Then, you must roll to succeed. Protection scrolls take 6 days, and spell scrolls take 1 day per spell level, they start off with a base chance of 80% success before modifiers. Potions take 1 day per 100 gp of cost, rather than experience, and an additional 1d3+1 weeks to research the original formula. They have a base 70% success chance after modifiers. (Remember that these success chances are for level 9 characters - level 11 in the case of actual magic items, and not potions and scrolls.) Items work as in 1st edition, Permanency is needed, as well as at least 1 casting of enchant an item, along with whatever items and spells the DM requires. The time on item creation is a number of weeks equal to it's difficulty rating (usually 15-20) plus another 2d6 months! The base chance of success is 60% before modifiers are applied.

3rd edition: This version changed and codified many of the rules around the Difficulty Class system. There were two tiers of item creation, Crafting in which normal items were made, and Magic Item Creation which required feats. The original 3.0 system had the terrible mechanic of spending experience to create items, in an attempt to mirror the fact that wizards required more experience before leveling, among other reasons. The reasons why this is a bad idea are voluminous and better covered elsewhere. It was dropped for more modern versions of the 3.5 ruleset.

The general gist of the Crafting item creation system is, each normal item has a DC and a cost. You convert the cost to silver pieces (x10) and roll the d20, multiplying that number by the DC to determine the number of silver pieces you complete of the item each week. You also pay 1/3 the cost in gold to create the item. There are some modifiers like being able to increase the DC to shorten the time. Unlike in the other systems above, failure of a roll is not total, it just indicates no progress, unless you fail by more than five, in which case you ruin half your materials.

The Magic Item Creation system is the first real change we've had in the item creation paradigm - it sole purpose allows you to exchange resources.

If you give up personal power (in the form of  a feat) and you can acquire magic items for half price with the expenditure of 1 (8 hour) day per 1000 gold pieces of the items cost. So taking the feet allows you to accomplish the creation of magic items in a reasonable time frame (up to a month for the most powerful items).

The main issue with third edition is that each player character is expected to have a certain wealth by level - ergo, if they don't have the magic items for their level, then they become underpowered. This creates the assumption of magic stores and magic conversion shops where the players visit, allowing them to purchase the items they need to maintain their power curve.

Tomorrow: Problems with item creation.

On Being Forced Against Your Will

What is best in Dungeon Mastering?

One navel gazing post on Friday is the deal, but Nooooooo. Stupid (but really brilliant and incredibly smart) Beedo (of Dreams in the Liche House) and Ckutalik (of Hill Cantons) want to ask questions about GM "Best Practices". Apparently someone works in corporate.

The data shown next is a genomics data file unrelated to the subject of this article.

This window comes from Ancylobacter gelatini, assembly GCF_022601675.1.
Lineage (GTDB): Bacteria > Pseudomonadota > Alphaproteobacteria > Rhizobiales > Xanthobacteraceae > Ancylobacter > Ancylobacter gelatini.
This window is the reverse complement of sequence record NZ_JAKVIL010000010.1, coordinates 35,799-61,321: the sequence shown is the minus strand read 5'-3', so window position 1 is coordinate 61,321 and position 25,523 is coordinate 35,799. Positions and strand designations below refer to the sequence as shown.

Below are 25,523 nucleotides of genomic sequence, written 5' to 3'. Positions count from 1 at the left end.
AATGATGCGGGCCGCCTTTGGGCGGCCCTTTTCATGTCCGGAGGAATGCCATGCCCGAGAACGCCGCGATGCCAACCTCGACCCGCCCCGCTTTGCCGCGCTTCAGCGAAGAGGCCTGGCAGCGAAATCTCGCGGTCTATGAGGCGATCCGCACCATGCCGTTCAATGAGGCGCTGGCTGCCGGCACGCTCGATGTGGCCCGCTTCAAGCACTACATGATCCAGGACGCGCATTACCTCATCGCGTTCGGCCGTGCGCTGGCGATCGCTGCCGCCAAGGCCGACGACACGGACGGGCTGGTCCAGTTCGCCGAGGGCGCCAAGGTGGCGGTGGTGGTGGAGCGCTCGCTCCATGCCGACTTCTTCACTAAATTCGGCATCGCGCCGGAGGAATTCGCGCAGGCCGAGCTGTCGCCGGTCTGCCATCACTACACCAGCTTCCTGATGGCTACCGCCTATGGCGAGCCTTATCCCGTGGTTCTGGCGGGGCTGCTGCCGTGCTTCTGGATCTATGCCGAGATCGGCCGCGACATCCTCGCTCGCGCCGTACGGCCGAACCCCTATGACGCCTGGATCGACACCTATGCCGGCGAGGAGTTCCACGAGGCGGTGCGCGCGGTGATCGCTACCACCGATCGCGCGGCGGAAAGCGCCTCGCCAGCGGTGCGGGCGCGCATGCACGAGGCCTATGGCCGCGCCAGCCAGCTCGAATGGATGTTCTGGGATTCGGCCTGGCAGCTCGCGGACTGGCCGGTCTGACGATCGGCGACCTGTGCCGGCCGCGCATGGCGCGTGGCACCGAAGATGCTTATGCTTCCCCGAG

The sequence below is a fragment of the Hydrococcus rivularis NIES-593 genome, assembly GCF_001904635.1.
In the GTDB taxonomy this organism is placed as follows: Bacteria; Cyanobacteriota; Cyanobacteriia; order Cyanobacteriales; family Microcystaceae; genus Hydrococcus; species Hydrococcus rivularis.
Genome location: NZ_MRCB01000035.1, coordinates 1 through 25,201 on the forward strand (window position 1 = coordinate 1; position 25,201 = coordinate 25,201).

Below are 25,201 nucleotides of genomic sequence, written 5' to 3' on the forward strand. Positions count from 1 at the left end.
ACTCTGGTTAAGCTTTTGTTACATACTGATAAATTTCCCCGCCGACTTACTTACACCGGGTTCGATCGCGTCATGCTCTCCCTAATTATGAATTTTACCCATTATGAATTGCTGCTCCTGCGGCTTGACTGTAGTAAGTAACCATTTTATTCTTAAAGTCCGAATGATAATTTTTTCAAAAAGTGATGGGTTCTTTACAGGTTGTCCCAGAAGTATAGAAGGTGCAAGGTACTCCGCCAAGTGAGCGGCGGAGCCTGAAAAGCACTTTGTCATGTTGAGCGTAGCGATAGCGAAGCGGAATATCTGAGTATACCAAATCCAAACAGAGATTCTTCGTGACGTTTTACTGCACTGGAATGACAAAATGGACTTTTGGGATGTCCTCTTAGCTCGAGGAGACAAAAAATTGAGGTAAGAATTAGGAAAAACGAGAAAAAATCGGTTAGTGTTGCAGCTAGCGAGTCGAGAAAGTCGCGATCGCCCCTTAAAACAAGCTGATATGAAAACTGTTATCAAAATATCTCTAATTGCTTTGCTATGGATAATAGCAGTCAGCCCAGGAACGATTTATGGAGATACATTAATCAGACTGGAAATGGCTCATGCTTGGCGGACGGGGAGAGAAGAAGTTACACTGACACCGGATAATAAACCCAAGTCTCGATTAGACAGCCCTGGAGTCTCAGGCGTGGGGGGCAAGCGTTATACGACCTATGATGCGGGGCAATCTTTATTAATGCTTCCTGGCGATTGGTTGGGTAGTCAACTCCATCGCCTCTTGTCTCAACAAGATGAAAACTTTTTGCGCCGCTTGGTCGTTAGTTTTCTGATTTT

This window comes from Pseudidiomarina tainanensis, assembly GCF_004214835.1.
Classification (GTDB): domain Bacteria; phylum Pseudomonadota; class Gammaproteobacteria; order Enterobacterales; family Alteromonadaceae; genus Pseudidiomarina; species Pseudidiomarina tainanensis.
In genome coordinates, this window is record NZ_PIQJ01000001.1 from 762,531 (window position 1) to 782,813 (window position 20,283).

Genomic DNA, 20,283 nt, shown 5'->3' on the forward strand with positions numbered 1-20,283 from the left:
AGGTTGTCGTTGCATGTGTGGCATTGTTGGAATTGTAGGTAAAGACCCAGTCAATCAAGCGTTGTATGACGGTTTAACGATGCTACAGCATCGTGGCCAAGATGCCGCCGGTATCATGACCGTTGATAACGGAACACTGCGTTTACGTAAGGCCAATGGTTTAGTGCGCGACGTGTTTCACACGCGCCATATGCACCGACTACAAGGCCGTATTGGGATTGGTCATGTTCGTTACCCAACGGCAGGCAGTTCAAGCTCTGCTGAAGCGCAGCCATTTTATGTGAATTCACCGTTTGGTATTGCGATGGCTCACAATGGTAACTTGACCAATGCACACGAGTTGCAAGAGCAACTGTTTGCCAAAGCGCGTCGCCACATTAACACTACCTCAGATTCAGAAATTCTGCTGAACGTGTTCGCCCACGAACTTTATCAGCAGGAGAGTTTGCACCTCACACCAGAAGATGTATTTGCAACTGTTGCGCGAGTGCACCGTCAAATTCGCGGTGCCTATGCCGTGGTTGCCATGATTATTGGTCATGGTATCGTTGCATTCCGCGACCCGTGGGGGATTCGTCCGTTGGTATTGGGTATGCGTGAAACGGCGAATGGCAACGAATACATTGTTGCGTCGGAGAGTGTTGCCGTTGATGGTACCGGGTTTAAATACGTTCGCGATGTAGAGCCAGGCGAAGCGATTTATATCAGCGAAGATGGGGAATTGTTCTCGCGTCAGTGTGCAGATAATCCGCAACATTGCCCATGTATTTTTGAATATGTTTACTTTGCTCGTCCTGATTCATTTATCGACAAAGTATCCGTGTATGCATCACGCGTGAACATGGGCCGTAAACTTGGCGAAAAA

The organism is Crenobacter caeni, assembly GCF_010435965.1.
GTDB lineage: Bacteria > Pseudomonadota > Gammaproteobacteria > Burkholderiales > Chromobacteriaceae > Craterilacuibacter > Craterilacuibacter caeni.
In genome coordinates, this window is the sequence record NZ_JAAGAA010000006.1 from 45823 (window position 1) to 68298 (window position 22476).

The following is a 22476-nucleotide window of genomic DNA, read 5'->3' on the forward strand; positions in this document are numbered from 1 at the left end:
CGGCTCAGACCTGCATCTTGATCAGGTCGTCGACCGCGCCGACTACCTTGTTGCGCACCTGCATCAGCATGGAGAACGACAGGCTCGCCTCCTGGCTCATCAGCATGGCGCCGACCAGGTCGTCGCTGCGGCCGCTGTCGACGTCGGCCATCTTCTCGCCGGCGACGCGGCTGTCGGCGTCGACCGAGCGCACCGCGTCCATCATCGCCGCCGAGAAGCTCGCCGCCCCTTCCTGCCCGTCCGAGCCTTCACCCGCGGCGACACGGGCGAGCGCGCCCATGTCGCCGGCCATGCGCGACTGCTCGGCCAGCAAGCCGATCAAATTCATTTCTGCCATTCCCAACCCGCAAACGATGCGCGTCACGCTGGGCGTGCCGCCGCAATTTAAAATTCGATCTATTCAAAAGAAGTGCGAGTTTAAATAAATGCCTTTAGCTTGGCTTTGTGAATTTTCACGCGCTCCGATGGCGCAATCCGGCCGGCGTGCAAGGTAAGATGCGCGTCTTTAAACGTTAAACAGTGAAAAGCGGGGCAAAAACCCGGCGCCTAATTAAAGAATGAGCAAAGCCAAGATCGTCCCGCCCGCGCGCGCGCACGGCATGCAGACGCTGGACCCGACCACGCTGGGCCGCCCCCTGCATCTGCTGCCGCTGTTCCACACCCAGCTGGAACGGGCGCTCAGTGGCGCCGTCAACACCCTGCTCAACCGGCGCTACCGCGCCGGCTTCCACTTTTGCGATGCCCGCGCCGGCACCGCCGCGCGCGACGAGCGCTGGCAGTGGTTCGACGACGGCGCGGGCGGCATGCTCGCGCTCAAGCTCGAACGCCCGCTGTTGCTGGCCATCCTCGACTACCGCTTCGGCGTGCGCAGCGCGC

Also: This just happens to be something I know all the hell about.

Three "Best Practices"

1) The most important thing you can do as any kind of game master or designer is to NOT REMOVE PLAYER AGENCY.

Player agency is the single most important factor of a satisfying game.

I should point out that games that have little player agency (Cosmic Encounter for instance) can be quite fun. What they do not support is long term memorable campaigns.

What is player agency? Two things. Does the player have choices? and more importantly do those choices matter?

Walking down the hall and popped by a trap? No player agency if the trap was just checked for by some roll the players had no control over. Minimal player agency if the player could put points into a find traps/perception/spot skill. Great player agency, if all traps are visible, and the players have to make choices on how to bypass the traps. Examples of how to use player agency in play.

Things that remove player agency. Fudging dice rolls. Using a magician's switch. Engaging in palette shifting. (see comments)

2) Remember that the point is to have fun. There are two key critical factors to this.
  • A) Fun does not mean that everything goes the party's way - sometimes it means bad things (including TPK's) happen, because things that are not guaranteed, like success, are important. And having the choice you make matter is fun.
  • B) Pay attention to what your party is asking, and do not shut them down. Don't say no, explain what that's going to take to do, or who they will have to talk with to find out what to do.

Again for emphasis.

Don't Say No.

Pay Attention to what your players are really asking for.

Give them everything they ask for, and three things they don't.

3) Have some fun with the game. Ham up your NPC's. Speak in funny accents. Remember to not expect your players to treat the NPC's like real people, but have them react like real people and comment on the craziness of the players. Remember that all these comments are for entertainment value, to make everyone laugh, and enjoy the NPC - not be difficult or obtuse for the sake of teaching lessons.Have them provide some post modern commentary on events.